Nor is it just the tabloids and their ilk. "To mark the first anniversary of that awful day, we've looked for hope amid the horror," reads the introduction to Newsweek's commemorative issue. "Let's not forget how blessed we still are." The collective message is the same as that of the Boston priest who decided to shelve his relics from ground zero on the anniversary "because we need to move on." It is commemoration as closure, as a way to forget. There's the parade of heroes: firefighters sitting on the truck, leaning against the truck, framed in the blinding sun or at dusk. And not only firefighters: "In fact you are the real heroes," Paula Zahn told one of the cameramen who shot ground zero for days on end. She then added that his daughter, too, is a hero, because she managed to survive her daddy's coming home late every night.
Then, of course, there are the children. In "63 Reasons to Hope," Diane Sawyer gathered 63 children born to women whose husbands died in the attacks. As they cooed and slept, she smiled warmly. "This is an uplifting type of edge," explained producer Jessica Velmans. "You can't be sad when you look at a gurgling, smiling baby."
One would hope that collections of news photos shot at that time would stand as the purest memorial of the attacks; but even those have been tarnished by the Happy Anniversary packaging. Life magazine's collection of haunting photos has been turned into an heirloom edition--"accented with pure 22 kt gold and crafted to last for generations"--complete with its own satin-ribbon page marker. September 11 as coffee-table book, a display piece to help you "share" such moments again and again "with your children and grandchildren."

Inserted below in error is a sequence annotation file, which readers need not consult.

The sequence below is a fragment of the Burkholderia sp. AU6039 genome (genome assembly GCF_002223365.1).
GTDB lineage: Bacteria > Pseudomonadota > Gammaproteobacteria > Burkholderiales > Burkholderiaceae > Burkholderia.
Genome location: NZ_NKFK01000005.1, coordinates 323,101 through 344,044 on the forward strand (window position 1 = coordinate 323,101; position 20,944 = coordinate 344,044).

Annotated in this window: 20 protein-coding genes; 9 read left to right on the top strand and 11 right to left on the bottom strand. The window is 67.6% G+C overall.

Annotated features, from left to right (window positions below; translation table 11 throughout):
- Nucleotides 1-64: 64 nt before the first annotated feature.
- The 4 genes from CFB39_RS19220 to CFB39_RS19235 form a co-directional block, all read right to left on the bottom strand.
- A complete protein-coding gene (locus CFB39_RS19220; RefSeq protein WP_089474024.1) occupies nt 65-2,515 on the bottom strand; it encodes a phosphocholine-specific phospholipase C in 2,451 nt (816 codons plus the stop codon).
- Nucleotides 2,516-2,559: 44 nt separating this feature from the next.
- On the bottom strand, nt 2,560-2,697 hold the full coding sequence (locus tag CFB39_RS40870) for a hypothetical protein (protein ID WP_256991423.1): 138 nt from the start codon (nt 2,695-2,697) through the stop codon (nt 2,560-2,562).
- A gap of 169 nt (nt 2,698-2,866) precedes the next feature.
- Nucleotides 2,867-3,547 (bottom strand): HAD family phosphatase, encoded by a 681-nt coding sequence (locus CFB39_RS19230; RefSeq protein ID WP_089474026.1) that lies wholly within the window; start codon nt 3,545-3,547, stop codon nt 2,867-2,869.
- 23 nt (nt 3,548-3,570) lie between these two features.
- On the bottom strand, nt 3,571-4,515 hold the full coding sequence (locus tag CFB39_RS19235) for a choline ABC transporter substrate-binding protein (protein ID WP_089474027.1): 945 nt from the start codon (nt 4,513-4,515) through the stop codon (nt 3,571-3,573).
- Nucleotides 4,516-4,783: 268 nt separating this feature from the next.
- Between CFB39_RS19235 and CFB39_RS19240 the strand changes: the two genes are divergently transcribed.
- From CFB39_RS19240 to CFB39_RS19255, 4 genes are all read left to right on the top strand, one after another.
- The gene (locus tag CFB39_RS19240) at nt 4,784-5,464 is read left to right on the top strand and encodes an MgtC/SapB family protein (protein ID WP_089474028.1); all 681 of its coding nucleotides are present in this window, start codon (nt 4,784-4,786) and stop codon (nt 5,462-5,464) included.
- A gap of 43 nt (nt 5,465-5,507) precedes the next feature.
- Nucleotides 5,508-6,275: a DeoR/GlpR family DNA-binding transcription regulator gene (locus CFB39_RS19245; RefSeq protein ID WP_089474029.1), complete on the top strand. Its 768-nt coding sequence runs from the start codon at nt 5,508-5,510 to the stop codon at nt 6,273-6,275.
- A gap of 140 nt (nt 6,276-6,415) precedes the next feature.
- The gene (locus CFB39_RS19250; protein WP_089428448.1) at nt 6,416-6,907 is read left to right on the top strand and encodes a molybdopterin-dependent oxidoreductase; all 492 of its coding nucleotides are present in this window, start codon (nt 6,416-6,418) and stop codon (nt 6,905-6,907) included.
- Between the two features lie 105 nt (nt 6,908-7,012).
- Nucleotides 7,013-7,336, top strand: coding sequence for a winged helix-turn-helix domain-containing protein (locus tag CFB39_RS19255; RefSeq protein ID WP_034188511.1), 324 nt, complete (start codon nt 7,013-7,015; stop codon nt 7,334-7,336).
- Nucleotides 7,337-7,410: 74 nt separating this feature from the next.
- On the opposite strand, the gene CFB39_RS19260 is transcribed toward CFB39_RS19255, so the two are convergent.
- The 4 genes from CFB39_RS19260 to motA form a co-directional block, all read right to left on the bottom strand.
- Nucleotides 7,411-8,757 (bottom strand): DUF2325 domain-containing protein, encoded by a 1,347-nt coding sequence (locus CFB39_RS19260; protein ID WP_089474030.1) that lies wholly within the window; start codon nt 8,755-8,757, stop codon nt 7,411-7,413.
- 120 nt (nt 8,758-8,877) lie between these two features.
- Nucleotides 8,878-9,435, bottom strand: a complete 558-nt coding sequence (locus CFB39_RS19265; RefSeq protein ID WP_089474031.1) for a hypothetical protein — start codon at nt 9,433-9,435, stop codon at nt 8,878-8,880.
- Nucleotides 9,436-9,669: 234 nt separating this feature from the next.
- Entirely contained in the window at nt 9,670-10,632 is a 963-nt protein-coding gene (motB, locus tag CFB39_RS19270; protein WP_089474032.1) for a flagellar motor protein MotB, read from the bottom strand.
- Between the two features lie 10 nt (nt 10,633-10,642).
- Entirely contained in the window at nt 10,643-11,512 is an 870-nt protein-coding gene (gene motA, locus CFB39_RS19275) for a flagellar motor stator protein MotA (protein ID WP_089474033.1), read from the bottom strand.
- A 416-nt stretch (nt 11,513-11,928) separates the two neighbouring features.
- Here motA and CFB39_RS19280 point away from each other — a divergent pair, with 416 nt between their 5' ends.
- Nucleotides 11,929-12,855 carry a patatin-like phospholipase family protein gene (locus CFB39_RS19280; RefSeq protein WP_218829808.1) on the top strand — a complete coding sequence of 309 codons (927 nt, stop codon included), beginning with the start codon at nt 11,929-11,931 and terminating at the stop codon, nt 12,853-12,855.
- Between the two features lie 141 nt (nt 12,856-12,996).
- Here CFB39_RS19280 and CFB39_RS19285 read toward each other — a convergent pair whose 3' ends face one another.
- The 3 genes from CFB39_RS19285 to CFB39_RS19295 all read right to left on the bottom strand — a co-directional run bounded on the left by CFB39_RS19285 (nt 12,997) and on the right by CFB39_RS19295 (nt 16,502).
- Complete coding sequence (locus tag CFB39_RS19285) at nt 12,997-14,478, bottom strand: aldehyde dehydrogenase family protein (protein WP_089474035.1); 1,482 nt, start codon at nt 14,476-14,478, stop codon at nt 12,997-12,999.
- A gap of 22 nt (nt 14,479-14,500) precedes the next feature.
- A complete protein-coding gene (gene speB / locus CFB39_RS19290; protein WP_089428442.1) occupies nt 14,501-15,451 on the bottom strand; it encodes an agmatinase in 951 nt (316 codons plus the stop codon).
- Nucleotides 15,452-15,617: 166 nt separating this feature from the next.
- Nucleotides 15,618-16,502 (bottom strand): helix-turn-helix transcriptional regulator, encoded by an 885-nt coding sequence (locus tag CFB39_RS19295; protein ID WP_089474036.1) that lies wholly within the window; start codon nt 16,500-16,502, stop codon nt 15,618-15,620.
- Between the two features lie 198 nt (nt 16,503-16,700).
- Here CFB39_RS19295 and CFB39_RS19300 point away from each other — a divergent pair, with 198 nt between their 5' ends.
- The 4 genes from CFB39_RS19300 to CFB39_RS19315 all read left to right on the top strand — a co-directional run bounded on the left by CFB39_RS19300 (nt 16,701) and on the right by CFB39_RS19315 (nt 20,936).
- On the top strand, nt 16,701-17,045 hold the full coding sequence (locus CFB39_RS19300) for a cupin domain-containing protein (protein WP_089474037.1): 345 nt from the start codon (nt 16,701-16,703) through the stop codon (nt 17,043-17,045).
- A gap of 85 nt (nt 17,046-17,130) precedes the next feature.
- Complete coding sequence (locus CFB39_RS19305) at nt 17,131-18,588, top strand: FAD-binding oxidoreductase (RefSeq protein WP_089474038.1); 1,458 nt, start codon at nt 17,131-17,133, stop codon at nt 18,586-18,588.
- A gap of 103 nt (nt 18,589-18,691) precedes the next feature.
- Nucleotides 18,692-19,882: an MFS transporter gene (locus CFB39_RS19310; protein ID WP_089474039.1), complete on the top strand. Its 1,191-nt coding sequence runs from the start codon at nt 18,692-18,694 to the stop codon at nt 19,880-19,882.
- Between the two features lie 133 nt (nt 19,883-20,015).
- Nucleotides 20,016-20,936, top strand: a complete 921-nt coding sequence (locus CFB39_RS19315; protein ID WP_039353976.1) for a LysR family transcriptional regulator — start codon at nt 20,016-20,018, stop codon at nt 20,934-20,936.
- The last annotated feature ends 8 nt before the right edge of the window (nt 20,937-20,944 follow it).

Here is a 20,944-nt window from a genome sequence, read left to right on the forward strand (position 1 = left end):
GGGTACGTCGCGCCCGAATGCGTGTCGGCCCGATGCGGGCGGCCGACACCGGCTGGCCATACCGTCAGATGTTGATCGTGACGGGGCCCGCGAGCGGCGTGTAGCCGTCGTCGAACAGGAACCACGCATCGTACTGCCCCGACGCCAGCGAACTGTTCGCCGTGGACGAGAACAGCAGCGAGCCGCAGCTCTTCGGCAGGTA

The worst hopeful stories are the ones ostensibly about "chance"--the missed bus or sick kid or lost key that kept one person from dying--that quietly convey the opposite conviction, that God or some guiding force had a hand in all this. Michael Lomonaco, head chef at Windows on the World, went to get his eyeglasses fixed that morning, and so he was on the shopping concourse in the basement instead of on the 106th floor when the planes hit the north tower. "Why did you decide at that critical moment that you were going to try and get your eyeglasses fixed?" Chung asked him, eyebrows raised. "Why do you think you were saved?" The implication is that Lomonaco, and others like him, were somehow protected, chosen--a repulsive idea when one considers what it says about the thousands who died. Chung doesn't consider the simplest explanation: Being the boss that day, Lomonaco had the privilege of arriving at work half an hour late.